VERY true statement. I think there are plenty of folks who would gladly change banks if it were easy and not such a pain-in-the-you-know-what. You and your staff will have to go to a new building, new surroundings, wait in new lines….You’ll have to order new checks, give your vendors your new account number if they pay you electronically, get to know a new branch manager, a new relationship manager, new tellers and on and on. It is no wonder one thinks at least twice about making such a change. Then, once you move to your new bank, who is to say you won’t have new problems?
My response to this is yes, indeed all of this is true. But….the time you spend doing a little research to find out if the grass is greener might very well be worth it. You don’t have to put up with tellers who act like it pains them to wait on you. You don’t even have to put up with tellers who are not warm and fuzzy because I am telling you, warm and fuzzy is out there. You don’t have to keep your banker if they have to call Charlotte or Atlanta or San Francisco or St. Louis or Minneapolis to get an answer on whether or not they can increase your line of credit. Insist on a return phone call within 1 day. Expect responsiveness (of course do your part up front too in getting them the information they need). Expect politeness. If you don’t feel like your banker has your best interest at heart or if you feel like you are just a number or if you feel like they can’t pull together enough authority on quick notice to get you what you need, then it might just be time to fire them.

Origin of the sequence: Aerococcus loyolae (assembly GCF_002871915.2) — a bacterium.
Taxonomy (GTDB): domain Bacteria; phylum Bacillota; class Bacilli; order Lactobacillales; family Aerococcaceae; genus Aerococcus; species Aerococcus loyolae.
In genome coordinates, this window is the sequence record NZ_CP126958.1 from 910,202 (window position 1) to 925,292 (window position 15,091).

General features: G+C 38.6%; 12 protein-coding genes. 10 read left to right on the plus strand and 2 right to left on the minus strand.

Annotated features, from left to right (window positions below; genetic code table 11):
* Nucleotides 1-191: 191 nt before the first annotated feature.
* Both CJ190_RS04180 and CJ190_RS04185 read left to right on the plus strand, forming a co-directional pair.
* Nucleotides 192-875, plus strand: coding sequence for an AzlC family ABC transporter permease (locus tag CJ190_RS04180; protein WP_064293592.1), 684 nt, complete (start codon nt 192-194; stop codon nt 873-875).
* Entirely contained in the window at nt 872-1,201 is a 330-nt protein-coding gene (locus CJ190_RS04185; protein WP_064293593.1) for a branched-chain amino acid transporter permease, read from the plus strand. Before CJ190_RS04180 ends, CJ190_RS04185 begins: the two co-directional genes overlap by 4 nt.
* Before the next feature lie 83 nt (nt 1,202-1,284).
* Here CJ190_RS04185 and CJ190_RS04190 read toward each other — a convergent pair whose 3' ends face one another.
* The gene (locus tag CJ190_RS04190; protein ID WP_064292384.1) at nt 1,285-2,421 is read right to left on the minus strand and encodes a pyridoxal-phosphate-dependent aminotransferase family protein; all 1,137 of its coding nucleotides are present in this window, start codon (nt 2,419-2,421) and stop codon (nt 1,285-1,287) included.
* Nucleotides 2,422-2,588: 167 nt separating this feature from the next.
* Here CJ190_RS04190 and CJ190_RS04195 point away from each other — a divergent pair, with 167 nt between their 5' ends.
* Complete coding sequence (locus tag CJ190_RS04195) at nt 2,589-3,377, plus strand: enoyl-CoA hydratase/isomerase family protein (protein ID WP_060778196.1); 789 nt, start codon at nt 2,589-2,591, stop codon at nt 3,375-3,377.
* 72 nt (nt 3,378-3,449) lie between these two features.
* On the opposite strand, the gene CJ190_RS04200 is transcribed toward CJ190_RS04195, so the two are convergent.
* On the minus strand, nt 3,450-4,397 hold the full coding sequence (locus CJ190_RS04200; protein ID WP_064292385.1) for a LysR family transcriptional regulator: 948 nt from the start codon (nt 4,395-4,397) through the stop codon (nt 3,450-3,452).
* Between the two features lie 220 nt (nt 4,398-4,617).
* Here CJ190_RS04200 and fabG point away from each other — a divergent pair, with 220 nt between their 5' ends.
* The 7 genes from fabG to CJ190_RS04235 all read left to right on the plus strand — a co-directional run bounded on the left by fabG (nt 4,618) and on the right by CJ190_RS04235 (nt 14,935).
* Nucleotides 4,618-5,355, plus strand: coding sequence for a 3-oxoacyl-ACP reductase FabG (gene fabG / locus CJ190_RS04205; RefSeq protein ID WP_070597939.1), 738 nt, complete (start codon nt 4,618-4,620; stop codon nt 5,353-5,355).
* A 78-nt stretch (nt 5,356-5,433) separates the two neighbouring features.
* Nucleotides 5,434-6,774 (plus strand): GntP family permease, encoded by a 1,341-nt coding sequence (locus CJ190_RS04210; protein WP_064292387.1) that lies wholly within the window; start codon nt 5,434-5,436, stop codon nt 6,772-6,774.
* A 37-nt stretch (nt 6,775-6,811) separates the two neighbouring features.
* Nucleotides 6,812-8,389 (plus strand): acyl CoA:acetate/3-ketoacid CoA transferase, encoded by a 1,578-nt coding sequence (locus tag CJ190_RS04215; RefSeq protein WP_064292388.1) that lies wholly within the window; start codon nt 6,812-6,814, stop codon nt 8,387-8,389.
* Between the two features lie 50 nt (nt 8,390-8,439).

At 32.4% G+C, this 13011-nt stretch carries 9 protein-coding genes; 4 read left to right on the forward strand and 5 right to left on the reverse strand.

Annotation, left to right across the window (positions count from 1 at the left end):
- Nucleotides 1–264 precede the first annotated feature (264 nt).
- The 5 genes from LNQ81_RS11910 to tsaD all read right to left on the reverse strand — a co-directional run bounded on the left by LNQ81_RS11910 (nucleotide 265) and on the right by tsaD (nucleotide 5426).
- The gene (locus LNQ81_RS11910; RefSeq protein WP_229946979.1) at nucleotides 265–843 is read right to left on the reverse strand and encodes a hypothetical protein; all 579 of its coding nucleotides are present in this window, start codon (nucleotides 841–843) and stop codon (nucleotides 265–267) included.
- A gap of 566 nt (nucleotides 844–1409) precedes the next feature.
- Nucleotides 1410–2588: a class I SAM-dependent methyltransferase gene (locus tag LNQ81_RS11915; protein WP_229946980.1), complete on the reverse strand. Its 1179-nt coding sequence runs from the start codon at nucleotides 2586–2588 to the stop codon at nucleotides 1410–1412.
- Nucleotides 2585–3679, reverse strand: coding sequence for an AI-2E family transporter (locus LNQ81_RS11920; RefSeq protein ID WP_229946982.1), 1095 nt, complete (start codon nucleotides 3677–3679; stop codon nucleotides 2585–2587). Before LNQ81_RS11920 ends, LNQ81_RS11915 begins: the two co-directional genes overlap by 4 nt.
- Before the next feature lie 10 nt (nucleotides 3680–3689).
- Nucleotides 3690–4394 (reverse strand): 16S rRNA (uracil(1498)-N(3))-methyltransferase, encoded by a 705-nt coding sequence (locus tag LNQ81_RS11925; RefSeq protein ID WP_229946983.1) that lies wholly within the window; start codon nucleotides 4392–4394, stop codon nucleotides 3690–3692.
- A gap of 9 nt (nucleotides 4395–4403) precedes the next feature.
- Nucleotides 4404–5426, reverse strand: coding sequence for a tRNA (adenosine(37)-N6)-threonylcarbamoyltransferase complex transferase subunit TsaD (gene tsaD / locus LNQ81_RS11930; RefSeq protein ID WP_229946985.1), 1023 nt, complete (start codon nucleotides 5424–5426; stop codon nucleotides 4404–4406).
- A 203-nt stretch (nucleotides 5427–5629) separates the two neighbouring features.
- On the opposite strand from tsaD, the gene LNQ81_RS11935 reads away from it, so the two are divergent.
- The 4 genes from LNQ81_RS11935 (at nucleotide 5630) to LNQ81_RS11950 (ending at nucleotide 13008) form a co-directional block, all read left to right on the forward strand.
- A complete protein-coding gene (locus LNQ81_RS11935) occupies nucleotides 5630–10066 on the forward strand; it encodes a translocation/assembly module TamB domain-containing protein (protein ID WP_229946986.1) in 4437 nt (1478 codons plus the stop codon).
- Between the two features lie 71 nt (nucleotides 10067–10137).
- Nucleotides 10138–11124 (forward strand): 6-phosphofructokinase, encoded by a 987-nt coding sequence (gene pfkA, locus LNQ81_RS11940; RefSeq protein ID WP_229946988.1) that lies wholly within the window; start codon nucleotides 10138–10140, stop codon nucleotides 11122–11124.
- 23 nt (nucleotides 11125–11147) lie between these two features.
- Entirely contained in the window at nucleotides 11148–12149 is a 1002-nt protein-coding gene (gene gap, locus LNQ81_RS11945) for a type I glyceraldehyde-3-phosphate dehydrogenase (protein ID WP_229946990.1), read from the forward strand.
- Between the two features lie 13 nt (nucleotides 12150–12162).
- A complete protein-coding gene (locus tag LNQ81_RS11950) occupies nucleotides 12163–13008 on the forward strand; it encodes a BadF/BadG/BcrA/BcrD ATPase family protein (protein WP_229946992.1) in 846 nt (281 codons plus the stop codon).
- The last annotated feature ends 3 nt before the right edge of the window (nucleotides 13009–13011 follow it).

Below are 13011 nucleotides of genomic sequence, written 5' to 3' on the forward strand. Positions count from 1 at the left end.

Do your homework first, and find where you will fit in the best. Don’t hesitate to talk with some of the smaller banks. Some of them can do everything the big banks do, except lend megabucks. You will find a happier home and you might find that folks are willing to fight over you. Have fun!